Ideally, you want to grow your own plants, or buy them fresh and whole. When you buy herbs, try to get the organic kind, as pesticides in the non-organic kind could contribute to your headaches.
If you’d like to learn how to make your own herbal preparations, you may want to start with the book “Medical Herbalism: The Science and Practice of Herbal Medicine” by David Hoffmann.
The steam inhalation method can be easily done with the help of a cooking pot and a medium size bath towel.
- Boil some water in a pot and add to it the herbs you’d like to inhale, or a few drops of the essential oil of the desired herb. If the herbs are unprocessed, simmer them on low heat for a few minutes. You want to bring the upcoming steam to a point where the smell of the herb is relatively strong.
- Place the steaming pot on a table.
- Place a towel over your head, sit at the table and position your face over the pot.
- Inhale the scented vapours for 5-10 minutes. If the steam is too hot, keep your face further away from the pot. You can also control the intensity by making gaps in your towel to get cold air in.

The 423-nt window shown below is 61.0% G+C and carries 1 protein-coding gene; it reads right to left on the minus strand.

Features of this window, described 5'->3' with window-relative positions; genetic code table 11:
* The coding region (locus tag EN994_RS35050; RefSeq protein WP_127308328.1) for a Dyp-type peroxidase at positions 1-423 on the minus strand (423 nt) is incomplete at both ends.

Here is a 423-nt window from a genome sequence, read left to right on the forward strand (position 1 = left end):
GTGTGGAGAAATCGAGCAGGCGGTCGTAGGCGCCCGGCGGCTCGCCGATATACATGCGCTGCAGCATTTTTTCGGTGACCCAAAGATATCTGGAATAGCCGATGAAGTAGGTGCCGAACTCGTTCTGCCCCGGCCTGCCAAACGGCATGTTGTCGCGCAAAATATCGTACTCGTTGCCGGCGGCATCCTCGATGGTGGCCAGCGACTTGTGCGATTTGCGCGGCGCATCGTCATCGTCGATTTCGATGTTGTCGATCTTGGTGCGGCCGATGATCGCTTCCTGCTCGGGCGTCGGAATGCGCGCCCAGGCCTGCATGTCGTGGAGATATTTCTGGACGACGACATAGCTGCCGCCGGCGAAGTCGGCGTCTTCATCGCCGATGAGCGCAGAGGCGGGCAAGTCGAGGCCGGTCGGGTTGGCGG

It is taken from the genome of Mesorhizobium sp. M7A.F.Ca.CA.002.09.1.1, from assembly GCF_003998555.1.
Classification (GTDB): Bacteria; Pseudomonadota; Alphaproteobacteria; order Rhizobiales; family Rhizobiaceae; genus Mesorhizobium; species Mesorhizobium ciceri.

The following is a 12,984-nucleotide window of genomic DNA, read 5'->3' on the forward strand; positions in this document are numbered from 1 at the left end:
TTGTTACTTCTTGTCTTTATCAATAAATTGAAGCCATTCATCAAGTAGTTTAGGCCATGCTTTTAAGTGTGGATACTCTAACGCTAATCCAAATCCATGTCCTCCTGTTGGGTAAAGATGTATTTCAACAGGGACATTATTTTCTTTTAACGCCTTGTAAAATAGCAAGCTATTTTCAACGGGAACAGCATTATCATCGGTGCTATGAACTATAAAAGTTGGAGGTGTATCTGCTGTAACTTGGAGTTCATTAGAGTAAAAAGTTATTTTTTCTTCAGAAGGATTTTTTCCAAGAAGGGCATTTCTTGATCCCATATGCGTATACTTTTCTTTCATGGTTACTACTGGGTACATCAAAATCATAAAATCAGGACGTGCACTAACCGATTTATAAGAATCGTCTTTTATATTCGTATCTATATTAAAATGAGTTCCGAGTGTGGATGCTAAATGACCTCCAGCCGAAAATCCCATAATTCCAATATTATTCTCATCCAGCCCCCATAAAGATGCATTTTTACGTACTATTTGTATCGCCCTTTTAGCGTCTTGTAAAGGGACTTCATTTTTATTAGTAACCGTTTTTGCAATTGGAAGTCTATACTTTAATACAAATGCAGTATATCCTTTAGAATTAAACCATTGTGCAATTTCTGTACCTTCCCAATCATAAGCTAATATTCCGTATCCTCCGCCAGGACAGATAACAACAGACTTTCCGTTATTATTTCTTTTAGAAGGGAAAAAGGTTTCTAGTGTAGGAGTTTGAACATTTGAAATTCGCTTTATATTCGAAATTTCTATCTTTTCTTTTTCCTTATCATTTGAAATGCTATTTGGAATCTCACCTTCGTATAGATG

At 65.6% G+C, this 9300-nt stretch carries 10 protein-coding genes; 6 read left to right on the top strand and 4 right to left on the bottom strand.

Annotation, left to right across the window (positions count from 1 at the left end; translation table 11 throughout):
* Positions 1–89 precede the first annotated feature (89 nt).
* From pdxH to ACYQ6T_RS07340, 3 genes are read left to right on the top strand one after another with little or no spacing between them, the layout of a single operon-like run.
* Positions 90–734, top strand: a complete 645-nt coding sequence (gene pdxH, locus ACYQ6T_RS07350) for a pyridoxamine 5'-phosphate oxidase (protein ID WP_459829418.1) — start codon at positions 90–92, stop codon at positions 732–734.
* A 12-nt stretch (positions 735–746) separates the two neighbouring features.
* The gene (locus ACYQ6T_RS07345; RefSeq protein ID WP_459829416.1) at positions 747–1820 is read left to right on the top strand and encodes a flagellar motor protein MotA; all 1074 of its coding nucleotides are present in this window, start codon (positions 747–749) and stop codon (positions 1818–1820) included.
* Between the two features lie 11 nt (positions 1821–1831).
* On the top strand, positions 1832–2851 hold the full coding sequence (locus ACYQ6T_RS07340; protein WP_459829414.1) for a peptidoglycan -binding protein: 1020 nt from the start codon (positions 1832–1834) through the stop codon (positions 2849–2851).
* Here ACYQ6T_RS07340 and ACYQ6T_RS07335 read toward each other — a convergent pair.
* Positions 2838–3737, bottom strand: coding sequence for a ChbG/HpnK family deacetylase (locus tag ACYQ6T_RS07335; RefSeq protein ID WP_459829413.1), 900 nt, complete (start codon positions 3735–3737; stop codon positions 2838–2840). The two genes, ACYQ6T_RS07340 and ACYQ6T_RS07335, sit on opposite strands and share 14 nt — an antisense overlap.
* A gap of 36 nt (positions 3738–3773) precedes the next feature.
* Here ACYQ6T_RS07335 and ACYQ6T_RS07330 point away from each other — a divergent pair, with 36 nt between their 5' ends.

Since you’re dealing with boiling hot water, be very careful that the towel doesn’t get entangled and pulls the pot off the table, causing it to spill it and potentially burn you. If you want to use a safer approach, you may want to consider purchasing a safe usage steam vaporizer or nebulizer.
Besides getting the desired herbal essence into your body, it’s almost guaranteed that your nostrils will get unplugged in the process if they are congested when you start the inhalation method.
You can repeat this procedure several times through the day.
To make a compress you take a clean cloth, briefly soak in a herbal preparation, wring it well and place it over the ailing area of the body. You may need another cloth or a tape to gently secure it in place.
The herbal preparation can be a diluted tincture, water with added essential oils, infusion, etc.
Depending on the situation, a compress can be cold or hot.
To make the compress more effective, make the skin in the desired area more permeable by washing it with soap; this will remove your body oils. A hot bath or a sauna is another excellent way of improving your skin’s permeability.
Please research the safe dosage and preparation forms for any herbs you intend to consume. Most are beneficial in small doses, but large doses could cause a lot of temporary discomfort and even be dangerous to your health.
Some herbs can interact with other medicines and supplements, so make sure to look into potential conflicts.